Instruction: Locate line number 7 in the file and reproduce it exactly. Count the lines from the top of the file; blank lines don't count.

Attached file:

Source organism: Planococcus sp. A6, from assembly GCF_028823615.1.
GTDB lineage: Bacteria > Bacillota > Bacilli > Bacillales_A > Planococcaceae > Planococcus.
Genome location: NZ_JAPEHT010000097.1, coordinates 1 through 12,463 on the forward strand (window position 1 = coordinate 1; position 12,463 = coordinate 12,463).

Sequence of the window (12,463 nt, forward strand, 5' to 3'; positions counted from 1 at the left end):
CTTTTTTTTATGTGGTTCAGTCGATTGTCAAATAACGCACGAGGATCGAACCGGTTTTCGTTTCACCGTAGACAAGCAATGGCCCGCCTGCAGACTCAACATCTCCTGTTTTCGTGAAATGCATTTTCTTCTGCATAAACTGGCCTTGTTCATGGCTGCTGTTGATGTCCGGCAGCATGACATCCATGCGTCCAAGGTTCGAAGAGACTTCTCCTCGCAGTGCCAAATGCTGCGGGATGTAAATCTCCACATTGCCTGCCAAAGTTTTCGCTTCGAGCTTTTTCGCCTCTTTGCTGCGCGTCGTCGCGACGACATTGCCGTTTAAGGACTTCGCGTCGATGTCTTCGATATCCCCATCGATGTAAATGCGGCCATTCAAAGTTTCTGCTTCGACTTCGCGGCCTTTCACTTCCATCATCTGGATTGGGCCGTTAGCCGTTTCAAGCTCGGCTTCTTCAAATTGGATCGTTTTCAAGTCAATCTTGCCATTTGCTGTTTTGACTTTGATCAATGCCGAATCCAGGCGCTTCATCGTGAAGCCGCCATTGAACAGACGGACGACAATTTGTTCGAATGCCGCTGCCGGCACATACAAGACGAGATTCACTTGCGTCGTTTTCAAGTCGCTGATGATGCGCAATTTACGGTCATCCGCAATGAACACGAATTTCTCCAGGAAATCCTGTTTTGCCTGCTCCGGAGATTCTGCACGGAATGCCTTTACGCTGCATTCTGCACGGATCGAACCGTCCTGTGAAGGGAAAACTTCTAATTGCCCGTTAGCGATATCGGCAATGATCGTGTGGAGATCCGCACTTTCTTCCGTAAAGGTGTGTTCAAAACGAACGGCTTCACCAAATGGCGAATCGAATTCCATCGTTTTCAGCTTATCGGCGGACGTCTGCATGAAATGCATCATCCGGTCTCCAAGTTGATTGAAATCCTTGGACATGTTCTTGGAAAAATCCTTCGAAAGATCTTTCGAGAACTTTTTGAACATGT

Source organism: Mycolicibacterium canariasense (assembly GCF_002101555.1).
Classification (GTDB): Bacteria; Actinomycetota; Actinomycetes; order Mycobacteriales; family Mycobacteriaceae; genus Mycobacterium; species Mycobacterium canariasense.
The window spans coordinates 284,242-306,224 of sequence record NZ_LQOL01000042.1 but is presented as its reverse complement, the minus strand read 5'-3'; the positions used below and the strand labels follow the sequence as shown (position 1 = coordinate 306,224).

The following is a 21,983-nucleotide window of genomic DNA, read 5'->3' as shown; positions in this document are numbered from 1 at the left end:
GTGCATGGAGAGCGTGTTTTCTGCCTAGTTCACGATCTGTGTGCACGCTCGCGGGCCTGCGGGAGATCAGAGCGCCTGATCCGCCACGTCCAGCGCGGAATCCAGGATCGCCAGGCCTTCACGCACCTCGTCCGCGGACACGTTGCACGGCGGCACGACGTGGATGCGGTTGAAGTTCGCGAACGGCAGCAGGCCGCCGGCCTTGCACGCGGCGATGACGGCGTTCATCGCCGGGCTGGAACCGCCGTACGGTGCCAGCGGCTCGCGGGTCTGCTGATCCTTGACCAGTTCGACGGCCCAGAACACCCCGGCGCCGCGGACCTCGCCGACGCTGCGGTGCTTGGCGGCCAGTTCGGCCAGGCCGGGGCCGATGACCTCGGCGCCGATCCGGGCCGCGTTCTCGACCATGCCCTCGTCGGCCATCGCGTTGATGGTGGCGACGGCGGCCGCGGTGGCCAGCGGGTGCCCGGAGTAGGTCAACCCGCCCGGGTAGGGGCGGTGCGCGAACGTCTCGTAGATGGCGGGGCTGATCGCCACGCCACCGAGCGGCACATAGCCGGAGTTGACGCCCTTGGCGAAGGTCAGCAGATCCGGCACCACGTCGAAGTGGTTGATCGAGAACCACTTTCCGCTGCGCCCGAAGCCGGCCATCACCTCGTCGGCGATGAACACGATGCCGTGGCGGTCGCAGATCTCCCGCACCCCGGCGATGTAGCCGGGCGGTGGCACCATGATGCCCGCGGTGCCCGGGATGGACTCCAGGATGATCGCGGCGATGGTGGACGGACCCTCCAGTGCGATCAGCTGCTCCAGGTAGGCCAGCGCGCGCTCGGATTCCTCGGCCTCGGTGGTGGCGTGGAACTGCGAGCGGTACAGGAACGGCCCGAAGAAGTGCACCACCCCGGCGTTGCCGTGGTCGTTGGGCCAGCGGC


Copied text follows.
Classification (GTDB): Bacteria; Actinomycetota; Actinomycetes; order Mycobacteriales; family Mycobacteriaceae; genus Mycobacterium; species Mycobacterium canariasense.